An easier to-use and remember alternative to the official four-letter codes that researchers use to represent bird names. Short-cut names are nice when recording info into notebooks while in the field.
From the Ohio birds e-mail listserv :
Subject: six-letter code // Re: [Ohio-birds] Four letter codes
Date: Thu, 8 Oct 2009 01:12:55 -0400
I use my own six-letter code. The system is described at
I agree with others in recommending against use of codes in posts to
birding listserv lists, but for personal use I find my six-letter code
much easier than a four-letter code.
What are the four-letter codes for Barn Swallow, Bank Swallow, and Bahama
Swallow? All three can't be BASW. In the six-letter system they're
easy: Barn Swallow=BARSWA, Bank Swallow=BANSWA, Bahama Swallow=BAHSWA.
For two-word names the first three letters of each word are used. The
codes almost read themselves. In the BBL (Bird Banding Laboratory)
system, Barn Swallow is BARS and Bank Swallow is BANS. Bahama Swallow is
presumably BAHS. For Breeding Bird Survey work you'll want to use the
BBS system, which has about 60 codes that differ from the BBL system's.
For example, Barn Swallow is BASW (or is that for Bank Swallow???) ...
and, oh yes, Bank Swallow is BNKS (or is that BANS?). What is Bahama
Swallow in the BBS system? I don't know. Maybe the same as in the BBL
These swallows do not require special-case abbreviations in the six-
letter system. They are simply
Barn Swallow = BARSWA (3 + 3 for the two words)
Bank Swallow = BANSWA
Bahama Swallow = BAHSWA
My six-letter system has only nine "collisions," each one involving two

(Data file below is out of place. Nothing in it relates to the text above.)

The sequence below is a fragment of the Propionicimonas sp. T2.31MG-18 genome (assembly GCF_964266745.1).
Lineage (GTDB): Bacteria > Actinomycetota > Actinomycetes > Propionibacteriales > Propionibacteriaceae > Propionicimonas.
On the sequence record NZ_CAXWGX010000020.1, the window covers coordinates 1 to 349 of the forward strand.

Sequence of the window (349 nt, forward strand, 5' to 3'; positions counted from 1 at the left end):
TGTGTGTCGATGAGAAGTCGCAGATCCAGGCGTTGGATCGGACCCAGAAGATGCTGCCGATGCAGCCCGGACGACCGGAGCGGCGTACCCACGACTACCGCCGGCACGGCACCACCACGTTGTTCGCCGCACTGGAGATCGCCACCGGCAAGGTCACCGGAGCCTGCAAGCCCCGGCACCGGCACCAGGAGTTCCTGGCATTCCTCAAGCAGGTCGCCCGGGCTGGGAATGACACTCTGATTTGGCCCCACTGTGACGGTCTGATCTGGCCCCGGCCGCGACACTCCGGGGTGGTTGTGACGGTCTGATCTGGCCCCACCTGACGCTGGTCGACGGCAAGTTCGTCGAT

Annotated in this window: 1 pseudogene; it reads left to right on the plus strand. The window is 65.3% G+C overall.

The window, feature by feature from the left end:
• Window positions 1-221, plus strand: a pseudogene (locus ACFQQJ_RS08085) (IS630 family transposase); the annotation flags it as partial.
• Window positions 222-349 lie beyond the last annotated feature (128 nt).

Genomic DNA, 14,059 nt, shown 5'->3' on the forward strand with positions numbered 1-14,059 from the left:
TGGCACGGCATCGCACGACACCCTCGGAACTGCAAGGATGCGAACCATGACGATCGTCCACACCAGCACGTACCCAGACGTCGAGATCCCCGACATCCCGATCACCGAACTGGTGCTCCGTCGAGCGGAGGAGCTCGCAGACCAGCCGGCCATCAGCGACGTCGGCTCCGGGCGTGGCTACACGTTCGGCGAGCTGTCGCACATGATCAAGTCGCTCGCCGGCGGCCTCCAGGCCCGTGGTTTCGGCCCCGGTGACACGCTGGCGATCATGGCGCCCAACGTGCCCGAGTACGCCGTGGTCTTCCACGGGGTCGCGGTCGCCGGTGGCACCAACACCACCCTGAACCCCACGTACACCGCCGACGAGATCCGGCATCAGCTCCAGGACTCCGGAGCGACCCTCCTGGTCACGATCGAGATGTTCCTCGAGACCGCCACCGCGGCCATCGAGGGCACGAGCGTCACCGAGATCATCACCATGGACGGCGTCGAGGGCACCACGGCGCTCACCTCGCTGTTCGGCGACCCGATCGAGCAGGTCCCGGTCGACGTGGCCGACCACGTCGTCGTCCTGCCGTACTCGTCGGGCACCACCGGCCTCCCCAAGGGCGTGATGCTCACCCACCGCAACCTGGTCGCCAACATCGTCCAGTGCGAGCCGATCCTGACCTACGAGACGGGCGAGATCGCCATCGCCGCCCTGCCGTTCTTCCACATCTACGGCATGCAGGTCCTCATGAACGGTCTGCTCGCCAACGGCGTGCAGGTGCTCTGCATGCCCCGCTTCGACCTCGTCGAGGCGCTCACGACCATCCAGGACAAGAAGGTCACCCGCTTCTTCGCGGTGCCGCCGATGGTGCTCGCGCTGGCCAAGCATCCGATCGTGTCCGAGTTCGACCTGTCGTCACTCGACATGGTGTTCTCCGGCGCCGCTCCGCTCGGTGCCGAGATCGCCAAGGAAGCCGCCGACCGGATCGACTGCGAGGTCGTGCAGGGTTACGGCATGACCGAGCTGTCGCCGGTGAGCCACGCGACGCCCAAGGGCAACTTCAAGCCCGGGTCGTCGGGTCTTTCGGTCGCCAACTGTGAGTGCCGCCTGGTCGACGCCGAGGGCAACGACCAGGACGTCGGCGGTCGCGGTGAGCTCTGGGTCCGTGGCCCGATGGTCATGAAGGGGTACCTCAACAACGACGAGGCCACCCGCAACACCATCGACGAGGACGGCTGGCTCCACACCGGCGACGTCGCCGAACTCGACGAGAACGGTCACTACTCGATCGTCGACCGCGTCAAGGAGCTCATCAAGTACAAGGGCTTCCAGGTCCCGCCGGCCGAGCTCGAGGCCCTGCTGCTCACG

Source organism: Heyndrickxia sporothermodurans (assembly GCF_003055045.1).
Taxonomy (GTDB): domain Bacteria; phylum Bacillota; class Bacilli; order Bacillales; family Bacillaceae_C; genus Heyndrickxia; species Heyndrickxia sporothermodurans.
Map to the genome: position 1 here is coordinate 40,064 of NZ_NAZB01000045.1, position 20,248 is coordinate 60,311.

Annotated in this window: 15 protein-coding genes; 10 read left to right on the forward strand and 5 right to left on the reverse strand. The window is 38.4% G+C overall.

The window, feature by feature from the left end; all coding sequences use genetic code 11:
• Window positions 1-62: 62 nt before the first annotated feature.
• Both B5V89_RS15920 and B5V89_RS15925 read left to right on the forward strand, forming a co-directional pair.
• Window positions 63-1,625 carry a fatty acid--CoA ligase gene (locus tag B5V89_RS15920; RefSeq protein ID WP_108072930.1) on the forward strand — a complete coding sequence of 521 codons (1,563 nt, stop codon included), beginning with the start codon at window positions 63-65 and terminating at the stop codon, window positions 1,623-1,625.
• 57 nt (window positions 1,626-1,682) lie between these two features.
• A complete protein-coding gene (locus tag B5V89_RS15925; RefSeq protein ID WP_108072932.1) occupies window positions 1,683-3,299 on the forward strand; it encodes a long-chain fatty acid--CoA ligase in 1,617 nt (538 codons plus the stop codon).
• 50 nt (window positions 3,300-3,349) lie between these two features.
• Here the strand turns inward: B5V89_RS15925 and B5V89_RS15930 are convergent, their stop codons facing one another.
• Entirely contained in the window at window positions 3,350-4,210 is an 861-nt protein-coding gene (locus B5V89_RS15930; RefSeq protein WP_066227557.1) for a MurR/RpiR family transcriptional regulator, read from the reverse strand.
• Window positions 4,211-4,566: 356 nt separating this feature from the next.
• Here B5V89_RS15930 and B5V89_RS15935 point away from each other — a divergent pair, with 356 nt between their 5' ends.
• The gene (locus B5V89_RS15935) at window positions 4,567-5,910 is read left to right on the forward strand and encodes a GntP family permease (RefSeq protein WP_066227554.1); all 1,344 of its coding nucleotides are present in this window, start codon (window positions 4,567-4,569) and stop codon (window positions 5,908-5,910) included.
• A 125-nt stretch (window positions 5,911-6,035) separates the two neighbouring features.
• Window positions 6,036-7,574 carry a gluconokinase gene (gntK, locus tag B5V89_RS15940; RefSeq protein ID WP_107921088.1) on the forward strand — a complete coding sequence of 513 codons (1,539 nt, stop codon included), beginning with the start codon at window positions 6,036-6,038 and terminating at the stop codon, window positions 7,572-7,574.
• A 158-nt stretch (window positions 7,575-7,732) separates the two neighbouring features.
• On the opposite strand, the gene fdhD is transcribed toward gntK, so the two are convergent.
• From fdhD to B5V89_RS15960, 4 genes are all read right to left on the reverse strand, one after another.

species, so only 18 special-case abbreviations are required for the
nearly 1000 birds in the ABA checklist. A four-letter system (either
one) requires over 100 special-case abbreviations, more than 10 percent
of the entire checklist.
Ned mentions three examples of similarities or collisions in the four-
letter BBL system:
"RNPH" = Ring-necked Pheasant (????) = Red-necked Phalarope (RNPH)
"CHSW" = Chimney Swift (CHSW) = Chestnut-sided Warbler (CSWA)
"BAOW" = Barn Owl (BNOW) = Barred Owl (BDOW)
I couldn't find the BBL code for Ring-necked Pheasant in the RNPH
collision, but RNPH (the collsion code itself!) is assigned to Red-necked
Phalarope according to the reference I found.
The codes for Chimney Swift and Chestnut-sided Warbler are similar, but
there is no collision if the four-letter rules are followed.
The BAOW collision for Barn Owl/Barred Owl is resolved by special-case
abbreviations BNOW and BDOW.
In the six-letter system there is no pheasant/phalarope collsion. We
Ring-necked Pheasant = RINEPH (2 + 2 + 2 for the three words)
Red-necked Phalarope = RENEPH
There is no swift/warbler collision. We have
Chimney Swift = CHISWI
Chestnut-sided Warbler = CHSIWA
The Barn Owl/Barred Owl collision is resolved by very readable six-letter
Barn Owl = BARNOW
Barred Owl = BARROW
Note that BAROWL is not used for either species, which would be confusing
and could easily lead to errors.
The six-letter system rules, special-case codes, and a complete listing
of codes for species in the ABA checklist are at
SPECIAL CASE ABBREVIATIONS
Barn Owl BARNOW
Barred Owl BARROW
Leach's Storm-Petrel LEACSP
Least Storm-Petrel LEASSP
Blackburnian Warbler BLBUWA
Blackpoll Warbler BLPOWA
Palm Warbler PALMWA
Pallas's Warbler PALLWA
Black-throated Gray Warbler BTGYWA
Black-throated Green Warbler BTGNWA
Wilson's Warbler WILSWA
Willow Warbler WILLWA
Common Redpoll COREDP
Common Redshank COREDS
Yellow-breasted Bunting YBREBU
Yellow-browed Bunting YBROBU
Green-breasted Mango GNBRMA
Gray-breasted Martin GYBRMA